With COVID “vaccine passports” becoming a point of contention in states like Florida and Texas, where the governors there have moved to ban them (see Bluff Called: Ron DeSantis Wins Big Time Over Cruise Line’s ‘Vaccine Passports’), has anyone truly stopped to ask whether they even make sense?
That’s a question I’ve pondered and given my opinion on several times, and a new study shared by Rand Paul may be just the piece of evidence needed to make things conclusive.
This information frees up millions of doses of vaccines for those not yet infected in places with vaccine shortages like India.https://t.co/V5EOqZ1CPm
— Senator Rand Paul (@RandPaul) June 8, 2021
The Cleveland Clinic studied over 52,000 employees, some of whom are vaccinated and others who are not but have had the virus at some point in the past, and found that the incidence of infection and spread among the two groups is basically identical. In short, natural immunity is not only real, but it’s highly effective.
This means what many of us have been saying for a long time is correct. There is simply no scientific need for people who’ve got natural immunity to run out and get vaccinated, especially when there are places around the world that desperately need doses to fight current outbreaks. That’s not to say a person who has had COVID can’t get vaccinated. It’s a free country, after all, but there’s no reason to force people to do so.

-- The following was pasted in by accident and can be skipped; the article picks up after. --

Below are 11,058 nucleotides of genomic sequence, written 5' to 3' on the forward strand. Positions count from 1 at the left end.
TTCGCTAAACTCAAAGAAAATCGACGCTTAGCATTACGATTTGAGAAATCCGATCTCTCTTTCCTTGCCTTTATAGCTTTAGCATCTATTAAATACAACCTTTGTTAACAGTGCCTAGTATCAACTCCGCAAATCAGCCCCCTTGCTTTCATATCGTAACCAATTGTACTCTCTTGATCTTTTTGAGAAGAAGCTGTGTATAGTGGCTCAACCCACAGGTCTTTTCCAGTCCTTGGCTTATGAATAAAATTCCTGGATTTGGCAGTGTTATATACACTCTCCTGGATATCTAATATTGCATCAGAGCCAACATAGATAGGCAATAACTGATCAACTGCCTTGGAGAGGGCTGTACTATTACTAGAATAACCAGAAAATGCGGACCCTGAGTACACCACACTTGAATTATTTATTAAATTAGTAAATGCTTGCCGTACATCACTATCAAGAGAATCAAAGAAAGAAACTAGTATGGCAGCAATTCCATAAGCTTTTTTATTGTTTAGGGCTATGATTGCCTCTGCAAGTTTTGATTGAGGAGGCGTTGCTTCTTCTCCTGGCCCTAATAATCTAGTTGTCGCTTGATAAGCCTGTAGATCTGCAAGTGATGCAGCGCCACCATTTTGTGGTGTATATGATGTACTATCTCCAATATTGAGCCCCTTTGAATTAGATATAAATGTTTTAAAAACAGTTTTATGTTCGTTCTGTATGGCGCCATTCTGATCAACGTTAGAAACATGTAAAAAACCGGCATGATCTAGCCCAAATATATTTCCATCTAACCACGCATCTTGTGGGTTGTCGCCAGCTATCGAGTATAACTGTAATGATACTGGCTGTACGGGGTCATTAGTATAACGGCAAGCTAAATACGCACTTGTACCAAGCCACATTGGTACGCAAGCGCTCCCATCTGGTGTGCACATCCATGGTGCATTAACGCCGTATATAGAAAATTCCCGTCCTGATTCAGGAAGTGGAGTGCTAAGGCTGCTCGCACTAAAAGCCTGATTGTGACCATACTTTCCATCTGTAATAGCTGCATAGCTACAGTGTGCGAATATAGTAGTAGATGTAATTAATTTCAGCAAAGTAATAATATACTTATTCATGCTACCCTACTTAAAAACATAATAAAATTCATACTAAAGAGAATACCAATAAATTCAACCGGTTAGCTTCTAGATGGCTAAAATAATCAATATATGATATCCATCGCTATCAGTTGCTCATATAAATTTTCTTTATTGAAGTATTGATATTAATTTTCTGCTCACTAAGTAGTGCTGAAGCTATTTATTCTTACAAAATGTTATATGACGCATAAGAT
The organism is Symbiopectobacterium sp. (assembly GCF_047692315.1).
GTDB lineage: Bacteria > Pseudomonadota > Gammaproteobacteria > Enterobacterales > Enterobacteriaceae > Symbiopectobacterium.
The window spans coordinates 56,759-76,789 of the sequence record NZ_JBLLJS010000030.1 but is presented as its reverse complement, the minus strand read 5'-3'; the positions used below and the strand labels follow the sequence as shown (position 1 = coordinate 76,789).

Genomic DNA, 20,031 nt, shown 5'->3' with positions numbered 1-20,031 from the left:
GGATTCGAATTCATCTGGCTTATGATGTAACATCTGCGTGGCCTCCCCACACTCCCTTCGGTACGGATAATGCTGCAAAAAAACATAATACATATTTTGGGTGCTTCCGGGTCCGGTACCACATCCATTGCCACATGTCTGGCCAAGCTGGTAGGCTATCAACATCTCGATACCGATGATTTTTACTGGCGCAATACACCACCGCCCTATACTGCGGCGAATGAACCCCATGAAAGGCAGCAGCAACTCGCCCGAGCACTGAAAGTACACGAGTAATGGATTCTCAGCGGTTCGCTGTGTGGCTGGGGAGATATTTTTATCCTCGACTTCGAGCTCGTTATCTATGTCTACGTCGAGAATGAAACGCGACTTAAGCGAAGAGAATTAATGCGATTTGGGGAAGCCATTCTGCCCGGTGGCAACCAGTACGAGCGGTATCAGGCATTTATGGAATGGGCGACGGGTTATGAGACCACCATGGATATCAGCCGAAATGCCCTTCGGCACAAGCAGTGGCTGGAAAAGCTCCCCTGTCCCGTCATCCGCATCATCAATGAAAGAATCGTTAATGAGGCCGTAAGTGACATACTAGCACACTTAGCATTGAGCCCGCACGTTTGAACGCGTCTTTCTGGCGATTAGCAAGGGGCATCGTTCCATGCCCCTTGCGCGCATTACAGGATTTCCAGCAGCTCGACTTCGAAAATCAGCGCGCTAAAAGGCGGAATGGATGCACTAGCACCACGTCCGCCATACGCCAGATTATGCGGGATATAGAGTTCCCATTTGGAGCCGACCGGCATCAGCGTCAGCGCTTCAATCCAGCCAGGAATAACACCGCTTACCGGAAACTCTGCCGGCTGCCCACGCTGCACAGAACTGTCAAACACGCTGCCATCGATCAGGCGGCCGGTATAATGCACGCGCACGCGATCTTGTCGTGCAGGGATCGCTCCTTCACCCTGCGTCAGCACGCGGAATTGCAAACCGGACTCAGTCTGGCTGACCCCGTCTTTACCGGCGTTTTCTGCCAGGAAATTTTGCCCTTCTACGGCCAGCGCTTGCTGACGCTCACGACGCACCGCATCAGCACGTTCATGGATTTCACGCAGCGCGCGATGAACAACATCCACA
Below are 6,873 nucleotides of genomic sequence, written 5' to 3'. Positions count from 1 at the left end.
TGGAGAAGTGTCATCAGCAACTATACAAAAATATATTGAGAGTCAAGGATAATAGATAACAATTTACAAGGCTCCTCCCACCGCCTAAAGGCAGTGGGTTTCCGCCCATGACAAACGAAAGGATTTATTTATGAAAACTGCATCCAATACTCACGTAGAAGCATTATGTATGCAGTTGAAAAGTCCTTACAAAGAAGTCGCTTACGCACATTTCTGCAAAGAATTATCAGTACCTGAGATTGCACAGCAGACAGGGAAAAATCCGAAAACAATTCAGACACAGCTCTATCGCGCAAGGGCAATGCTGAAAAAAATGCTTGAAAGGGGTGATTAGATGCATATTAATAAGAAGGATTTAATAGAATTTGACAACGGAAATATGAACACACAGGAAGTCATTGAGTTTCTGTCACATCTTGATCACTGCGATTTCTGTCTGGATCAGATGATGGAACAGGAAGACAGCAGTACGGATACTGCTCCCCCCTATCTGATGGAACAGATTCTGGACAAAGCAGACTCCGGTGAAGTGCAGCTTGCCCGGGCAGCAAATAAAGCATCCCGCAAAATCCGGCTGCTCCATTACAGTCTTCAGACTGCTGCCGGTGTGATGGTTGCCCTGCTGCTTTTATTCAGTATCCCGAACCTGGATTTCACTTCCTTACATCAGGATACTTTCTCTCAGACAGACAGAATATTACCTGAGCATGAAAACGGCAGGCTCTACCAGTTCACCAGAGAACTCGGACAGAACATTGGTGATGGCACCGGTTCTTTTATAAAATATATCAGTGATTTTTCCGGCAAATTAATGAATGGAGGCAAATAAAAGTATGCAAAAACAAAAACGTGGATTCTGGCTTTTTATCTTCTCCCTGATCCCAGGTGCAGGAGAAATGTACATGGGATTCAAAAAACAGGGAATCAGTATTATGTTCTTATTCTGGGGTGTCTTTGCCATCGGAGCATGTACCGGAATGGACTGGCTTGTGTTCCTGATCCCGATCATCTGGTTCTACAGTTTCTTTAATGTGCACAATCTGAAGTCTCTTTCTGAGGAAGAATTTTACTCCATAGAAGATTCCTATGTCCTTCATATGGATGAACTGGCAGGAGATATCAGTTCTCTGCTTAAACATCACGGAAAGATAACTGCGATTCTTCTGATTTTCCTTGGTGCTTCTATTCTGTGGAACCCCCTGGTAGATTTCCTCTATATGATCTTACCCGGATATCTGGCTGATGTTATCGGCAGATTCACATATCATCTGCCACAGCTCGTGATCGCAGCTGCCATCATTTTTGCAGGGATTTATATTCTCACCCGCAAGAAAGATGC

What this means in relation to vaccine passports is that they are arbitrary and nonsensical. There are estimates of over 50 million people in the country who enjoy natural immunity due to prior infection, and I’d speculate that’s on the low end given how many asymptomatic cases probably exist for every positive test. There is zero justification for discriminating against them by requiring vaccine passports. Science says they are protected and can protect others in the same way vaccinated people can.
Cruise lines, for example, already require a negative test before boarding. What exactly is the worth of
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